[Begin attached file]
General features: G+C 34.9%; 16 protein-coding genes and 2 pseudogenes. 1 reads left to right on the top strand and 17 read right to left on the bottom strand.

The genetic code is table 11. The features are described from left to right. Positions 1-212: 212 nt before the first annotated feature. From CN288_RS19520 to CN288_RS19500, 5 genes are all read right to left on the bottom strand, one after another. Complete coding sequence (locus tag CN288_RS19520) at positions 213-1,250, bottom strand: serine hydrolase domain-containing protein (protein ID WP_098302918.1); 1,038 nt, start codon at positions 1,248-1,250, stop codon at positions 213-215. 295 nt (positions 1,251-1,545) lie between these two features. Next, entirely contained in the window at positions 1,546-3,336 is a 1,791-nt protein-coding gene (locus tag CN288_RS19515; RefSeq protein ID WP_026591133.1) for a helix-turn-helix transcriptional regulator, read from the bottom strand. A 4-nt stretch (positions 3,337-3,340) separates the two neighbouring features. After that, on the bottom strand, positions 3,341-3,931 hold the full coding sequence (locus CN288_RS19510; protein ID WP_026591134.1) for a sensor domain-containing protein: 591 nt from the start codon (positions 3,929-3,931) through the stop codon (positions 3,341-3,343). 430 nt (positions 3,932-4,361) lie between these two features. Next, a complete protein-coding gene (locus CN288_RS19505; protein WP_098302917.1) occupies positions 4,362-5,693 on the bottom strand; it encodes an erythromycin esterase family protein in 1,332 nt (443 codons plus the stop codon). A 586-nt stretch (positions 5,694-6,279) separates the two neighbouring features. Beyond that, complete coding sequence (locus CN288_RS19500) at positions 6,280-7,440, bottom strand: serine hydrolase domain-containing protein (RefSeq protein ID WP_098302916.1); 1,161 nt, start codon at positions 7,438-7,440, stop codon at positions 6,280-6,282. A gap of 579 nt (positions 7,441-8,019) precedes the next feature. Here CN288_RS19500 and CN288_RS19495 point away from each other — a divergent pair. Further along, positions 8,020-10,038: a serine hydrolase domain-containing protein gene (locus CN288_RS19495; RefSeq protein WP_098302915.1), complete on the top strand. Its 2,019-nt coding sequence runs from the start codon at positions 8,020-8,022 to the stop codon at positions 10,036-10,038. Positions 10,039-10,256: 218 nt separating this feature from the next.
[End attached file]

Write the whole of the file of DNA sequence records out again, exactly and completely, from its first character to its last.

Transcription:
General features: G+C 34.9%; 16 protein-coding genes and 2 pseudogenes. 1 reads left to right on the top strand and 17 read right to left on the bottom strand.

The genetic code is table 11. The features are described from left to right. Positions 1-212: 212 nt before the first annotated feature. From CN288_RS19520 to CN288_RS19500, 5 genes are all read right to left on the bottom strand, one after another. Complete coding sequence (locus tag CN288_RS19520) at positions 213-1,250, bottom strand: serine hydrolase domain-containing protein (protein ID WP_098302918.1); 1,038 nt, start codon at positions 1,248-1,250, stop codon at positions 213-215. 295 nt (positions 1,251-1,545) lie between these two features. Next, entirely contained in the window at positions 1,546-3,336 is a 1,791-nt protein-coding gene (locus tag CN288_RS19515; RefSeq protein ID WP_026591133.1) for a helix-turn-helix transcriptional regulator, read from the bottom strand. A 4-nt stretch (positions 3,337-3,340) separates the two neighbouring features. After that, on the bottom strand, positions 3,341-3,931 hold the full coding sequence (locus CN288_RS19510; protein ID WP_026591134.1) for a sensor domain-containing protein: 591 nt from the start codon (positions 3,929-3,931) through the stop codon (positions 3,341-3,343). 430 nt (positions 3,932-4,361) lie between these two features. Next, a complete protein-coding gene (locus CN288_RS19505; protein WP_098302917.1) occupies positions 4,362-5,693 on the bottom strand; it encodes an erythromycin esterase family protein in 1,332 nt (443 codons plus the stop codon). A 586-nt stretch (positions 5,694-6,279) separates the two neighbouring features. Beyond that, complete coding sequence (locus CN288_RS19500) at positions 6,280-7,440, bottom strand: serine hydrolase domain-containing protein (RefSeq protein ID WP_098302916.1); 1,161 nt, start codon at positions 7,438-7,440, stop codon at positions 6,280-6,282. A gap of 579 nt (positions 7,441-8,019) precedes the next feature. Here CN288_RS19500 and CN288_RS19495 point away from each other — a divergent pair. Further along, positions 8,020-10,038: a serine hydrolase domain-containing protein gene (locus CN288_RS19495; RefSeq protein WP_098302915.1), complete on the top strand. Its 2,019-nt coding sequence runs from the start codon at positions 8,020-8,022 to the stop codon at positions 10,036-10,038. Positions 10,039-10,256: 218 nt separating this feature from the next.